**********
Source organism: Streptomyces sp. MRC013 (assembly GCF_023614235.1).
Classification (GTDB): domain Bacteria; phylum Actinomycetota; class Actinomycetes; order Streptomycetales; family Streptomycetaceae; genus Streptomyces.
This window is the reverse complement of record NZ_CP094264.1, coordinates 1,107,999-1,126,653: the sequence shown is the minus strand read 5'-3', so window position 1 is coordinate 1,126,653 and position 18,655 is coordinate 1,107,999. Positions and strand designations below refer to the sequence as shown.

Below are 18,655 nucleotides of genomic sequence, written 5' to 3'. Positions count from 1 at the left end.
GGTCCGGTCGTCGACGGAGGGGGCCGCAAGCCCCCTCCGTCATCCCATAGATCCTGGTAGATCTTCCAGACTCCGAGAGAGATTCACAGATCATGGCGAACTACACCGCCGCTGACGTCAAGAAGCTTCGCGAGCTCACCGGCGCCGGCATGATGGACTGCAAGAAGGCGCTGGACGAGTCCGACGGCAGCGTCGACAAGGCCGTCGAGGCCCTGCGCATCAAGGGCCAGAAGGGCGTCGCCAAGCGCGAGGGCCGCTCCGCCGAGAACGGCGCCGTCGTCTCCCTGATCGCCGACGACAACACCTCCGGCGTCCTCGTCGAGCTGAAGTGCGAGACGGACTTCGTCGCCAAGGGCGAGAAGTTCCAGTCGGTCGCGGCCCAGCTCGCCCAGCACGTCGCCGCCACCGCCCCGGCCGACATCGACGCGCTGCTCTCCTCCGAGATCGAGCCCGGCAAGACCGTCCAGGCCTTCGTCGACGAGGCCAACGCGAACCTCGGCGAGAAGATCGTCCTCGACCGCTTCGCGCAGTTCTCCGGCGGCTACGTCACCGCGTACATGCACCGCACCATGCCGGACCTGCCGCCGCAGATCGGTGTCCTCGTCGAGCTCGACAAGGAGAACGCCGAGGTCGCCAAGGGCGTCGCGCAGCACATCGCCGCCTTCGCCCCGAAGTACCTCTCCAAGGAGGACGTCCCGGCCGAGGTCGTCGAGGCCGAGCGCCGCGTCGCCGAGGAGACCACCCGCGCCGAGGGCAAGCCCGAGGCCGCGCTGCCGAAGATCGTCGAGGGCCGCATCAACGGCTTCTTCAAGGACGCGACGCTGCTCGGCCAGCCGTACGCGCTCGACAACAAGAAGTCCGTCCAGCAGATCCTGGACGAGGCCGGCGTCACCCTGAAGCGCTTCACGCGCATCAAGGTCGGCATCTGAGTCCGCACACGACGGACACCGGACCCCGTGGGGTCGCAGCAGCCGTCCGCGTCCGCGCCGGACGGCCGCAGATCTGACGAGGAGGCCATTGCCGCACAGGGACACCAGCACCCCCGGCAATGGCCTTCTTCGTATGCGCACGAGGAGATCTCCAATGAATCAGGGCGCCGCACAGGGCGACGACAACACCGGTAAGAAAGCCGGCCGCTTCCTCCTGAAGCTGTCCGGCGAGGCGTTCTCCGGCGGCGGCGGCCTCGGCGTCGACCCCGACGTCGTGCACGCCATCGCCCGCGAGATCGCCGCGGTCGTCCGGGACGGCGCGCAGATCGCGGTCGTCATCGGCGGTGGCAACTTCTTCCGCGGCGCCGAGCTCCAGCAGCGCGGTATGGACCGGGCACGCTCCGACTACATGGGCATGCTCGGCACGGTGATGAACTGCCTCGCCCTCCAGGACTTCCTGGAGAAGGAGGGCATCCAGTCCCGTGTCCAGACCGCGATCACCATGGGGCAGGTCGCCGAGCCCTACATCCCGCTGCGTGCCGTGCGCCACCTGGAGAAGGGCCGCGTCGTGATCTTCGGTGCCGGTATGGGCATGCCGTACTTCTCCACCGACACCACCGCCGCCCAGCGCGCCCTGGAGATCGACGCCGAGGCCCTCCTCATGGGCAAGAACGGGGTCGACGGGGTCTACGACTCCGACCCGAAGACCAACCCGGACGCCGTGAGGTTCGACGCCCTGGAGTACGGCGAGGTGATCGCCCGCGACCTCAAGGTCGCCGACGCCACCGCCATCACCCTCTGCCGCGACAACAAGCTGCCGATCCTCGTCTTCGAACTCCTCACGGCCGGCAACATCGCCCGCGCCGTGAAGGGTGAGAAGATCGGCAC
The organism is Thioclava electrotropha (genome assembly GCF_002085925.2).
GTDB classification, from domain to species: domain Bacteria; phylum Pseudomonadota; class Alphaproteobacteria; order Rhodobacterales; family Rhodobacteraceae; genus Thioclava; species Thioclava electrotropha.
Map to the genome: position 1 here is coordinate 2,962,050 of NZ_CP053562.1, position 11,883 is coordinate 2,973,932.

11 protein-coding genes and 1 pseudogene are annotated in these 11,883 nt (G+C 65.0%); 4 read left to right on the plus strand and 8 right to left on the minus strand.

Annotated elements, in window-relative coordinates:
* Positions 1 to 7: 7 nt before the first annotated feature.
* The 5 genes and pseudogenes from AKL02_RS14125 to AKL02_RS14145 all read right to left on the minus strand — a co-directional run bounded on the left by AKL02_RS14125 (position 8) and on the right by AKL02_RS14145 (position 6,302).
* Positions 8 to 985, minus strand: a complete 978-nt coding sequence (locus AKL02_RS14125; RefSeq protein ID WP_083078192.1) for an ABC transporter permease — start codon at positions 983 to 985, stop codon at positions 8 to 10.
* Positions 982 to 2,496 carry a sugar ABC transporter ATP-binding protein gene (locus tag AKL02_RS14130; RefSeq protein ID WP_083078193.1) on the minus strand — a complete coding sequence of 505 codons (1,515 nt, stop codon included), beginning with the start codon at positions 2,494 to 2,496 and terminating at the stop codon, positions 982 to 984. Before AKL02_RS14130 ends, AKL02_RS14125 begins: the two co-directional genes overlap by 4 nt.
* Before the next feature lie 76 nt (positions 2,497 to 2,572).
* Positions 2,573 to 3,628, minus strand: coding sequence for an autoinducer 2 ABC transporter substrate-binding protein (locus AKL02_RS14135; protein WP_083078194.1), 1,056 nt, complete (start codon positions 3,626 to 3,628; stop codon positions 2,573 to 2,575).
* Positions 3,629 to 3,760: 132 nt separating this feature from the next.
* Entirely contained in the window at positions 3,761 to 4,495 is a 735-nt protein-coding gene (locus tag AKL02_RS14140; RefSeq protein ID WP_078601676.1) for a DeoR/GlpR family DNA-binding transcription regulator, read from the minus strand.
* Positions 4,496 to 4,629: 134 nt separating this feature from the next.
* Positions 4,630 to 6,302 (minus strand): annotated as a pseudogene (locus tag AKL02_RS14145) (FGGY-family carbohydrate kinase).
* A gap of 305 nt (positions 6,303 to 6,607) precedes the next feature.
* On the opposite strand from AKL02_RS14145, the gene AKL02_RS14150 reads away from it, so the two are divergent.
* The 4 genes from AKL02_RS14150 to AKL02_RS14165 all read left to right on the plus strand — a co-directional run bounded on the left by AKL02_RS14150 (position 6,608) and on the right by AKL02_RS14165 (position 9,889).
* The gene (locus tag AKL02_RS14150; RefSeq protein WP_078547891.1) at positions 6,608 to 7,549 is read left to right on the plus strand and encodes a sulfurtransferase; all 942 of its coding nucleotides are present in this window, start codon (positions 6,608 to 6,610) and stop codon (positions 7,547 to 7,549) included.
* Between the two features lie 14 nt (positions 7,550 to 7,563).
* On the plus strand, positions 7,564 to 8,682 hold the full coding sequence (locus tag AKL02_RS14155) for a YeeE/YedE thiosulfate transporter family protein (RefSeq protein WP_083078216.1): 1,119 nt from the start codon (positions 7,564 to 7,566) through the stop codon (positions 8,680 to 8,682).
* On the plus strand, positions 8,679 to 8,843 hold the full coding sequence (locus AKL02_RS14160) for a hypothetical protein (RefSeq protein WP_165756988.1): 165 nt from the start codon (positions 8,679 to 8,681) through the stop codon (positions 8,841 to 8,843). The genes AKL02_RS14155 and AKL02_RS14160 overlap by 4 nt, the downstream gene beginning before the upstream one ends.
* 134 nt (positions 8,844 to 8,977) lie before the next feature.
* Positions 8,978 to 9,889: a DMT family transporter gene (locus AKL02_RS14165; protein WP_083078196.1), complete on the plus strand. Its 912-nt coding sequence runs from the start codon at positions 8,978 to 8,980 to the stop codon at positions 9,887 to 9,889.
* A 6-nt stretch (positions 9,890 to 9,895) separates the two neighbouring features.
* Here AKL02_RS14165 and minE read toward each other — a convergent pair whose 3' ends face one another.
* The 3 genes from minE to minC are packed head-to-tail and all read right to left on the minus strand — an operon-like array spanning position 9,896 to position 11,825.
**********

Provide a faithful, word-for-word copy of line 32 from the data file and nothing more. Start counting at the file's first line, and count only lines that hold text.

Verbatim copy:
* The 3 genes from minE to minC are packed head-to-tail and all read right to left on the minus strand — an operon-like array spanning position 9,896 to position 11,825.